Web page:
The compiler allows you to write your program in at a high level of abstraction in a rich language; its task is to translate that complex programming language into a simpler machine representation. The planner allows your program to adapt to its runtime environment, by looking at the big picture. LINQ allows you to have both; its architecture provides a clear call-out from the compiler to the query planner. But it can be improved upon, and points to a system superior to LINQ, today's database systems, and other data management systems such as Hadoop.

A manifesto

1. Beyond .NET. LINQ only runs on Microsoft's .NET framework, yet Java is arguably the standard platform for data management. There should be front-ends for other JVM-based languages such as Scala and Clojure.

2. Extensible planner. Today's database query planners work with a single query language (usually SQL), with a fixed set of storage structures and algorithms, usually requiring that data is brought into their database before they will query it. Planners should be allow application developers to add operators and rules. By these means, a planner could accept various query languages, target various data sources and data structures, and use various runtime engines.

3. Rule-driven. LINQ has already rescued data-oriented programming from the database community, and proven that a query planner can exist outside of a database. But to write a LINQ planner, you need to be a compiler expert. Out of the frying pan and into the fire. Planners should be configurable by people who are neither database researchers nor compiler writers, by writing simple rules and operators. That would truly be data-oriented programming for the rest of us.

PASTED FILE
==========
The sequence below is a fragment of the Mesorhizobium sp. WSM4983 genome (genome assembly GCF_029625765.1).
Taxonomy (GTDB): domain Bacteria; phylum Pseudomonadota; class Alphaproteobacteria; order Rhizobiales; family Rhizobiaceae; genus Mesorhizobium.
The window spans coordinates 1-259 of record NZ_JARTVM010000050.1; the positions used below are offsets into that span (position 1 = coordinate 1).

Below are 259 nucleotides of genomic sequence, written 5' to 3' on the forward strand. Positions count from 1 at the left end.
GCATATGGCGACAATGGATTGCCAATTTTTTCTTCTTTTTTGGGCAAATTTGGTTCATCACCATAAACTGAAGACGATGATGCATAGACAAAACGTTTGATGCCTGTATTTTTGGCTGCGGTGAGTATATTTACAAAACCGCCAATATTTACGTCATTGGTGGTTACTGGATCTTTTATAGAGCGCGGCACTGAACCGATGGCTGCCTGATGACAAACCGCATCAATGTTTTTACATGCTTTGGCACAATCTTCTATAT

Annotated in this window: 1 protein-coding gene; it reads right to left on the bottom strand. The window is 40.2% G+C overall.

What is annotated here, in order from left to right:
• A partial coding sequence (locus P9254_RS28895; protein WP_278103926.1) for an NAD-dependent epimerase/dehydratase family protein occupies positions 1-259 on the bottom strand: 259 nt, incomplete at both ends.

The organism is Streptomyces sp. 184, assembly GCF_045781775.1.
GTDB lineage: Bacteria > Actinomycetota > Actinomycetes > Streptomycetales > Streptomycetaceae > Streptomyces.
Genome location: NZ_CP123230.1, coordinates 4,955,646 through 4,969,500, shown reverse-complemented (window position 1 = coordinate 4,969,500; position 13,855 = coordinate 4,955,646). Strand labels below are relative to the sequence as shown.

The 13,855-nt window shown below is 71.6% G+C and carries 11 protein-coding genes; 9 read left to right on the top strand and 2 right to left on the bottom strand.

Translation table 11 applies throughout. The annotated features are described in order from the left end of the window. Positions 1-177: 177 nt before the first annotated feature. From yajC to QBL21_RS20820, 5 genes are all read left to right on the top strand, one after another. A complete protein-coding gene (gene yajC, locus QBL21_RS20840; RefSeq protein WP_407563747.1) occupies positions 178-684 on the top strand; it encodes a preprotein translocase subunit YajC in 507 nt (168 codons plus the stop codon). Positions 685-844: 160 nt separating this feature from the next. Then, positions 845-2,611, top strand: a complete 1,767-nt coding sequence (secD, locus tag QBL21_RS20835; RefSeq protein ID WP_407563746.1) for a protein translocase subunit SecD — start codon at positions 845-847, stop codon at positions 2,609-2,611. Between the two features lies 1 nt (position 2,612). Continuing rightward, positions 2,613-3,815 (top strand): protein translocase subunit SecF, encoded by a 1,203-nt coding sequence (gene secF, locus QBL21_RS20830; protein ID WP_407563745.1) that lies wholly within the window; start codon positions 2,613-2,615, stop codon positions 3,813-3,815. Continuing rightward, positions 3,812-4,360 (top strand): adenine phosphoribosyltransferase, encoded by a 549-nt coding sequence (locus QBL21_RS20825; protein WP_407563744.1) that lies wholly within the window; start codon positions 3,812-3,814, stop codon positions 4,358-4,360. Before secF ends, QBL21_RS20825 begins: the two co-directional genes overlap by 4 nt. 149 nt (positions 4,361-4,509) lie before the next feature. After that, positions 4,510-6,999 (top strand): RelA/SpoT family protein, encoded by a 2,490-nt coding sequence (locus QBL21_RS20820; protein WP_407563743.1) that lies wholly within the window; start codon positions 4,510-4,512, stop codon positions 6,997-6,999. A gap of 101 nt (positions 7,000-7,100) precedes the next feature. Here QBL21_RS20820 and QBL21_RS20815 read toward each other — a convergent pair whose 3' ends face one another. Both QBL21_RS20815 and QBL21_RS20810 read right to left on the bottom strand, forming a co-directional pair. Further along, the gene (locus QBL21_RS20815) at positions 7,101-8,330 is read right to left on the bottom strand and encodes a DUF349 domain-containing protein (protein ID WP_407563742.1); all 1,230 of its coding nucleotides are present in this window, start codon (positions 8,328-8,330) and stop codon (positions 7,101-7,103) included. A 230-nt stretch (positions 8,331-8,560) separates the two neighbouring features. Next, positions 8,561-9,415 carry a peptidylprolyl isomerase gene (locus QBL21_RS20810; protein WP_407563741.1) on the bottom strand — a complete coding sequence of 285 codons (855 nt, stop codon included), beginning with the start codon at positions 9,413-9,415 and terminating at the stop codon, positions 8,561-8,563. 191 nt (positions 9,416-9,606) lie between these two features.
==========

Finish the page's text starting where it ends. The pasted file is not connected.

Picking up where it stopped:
3 comments:

mprudhom said...

Have you ever seen DB4O's native query generation? It's the closest thing to LINQ I've seen in Java, and works by analyzing the byte code of your compiled query and then generating an intermediate query form (which, afaik, only works with their own object database, but could theoretically be extended to work with other backends).

It's described more fully in their documentation.

Julian Hyde said...

Mark,

I hadn't heard about that. Very interesting and impressive; it can't have been easy to implement. If they're willing to go to those lengths, they must think there's value reverse-engineering the semantics so that they can be pushed down to the other system.

I have been reading about efforts to add LINQ support to Scala. The Scala developers seem to think that this feature justifies adding (lisp-style) macros to the Scala language. All of this is, again, to allow the actual expressions to be recovered and passed on to the planner. (In this case, the LINQ engine.)

This is why, for years, the easiest thing was to express queries in quoted strings and not have the compiler look into them.

It's nice to know that I'm taking on a hard problem. (Assuming, of course, that because it's hard means that is worthwhile.)

Julian

rossjudson said...

You might also find some good ideas in QueryDSL. I don't know if it lifts the expression trees and makes them first class like you want them to be. What it does do is give a pretty nice object-functional syntax, in idiomatic Java, for constructing many types of queries.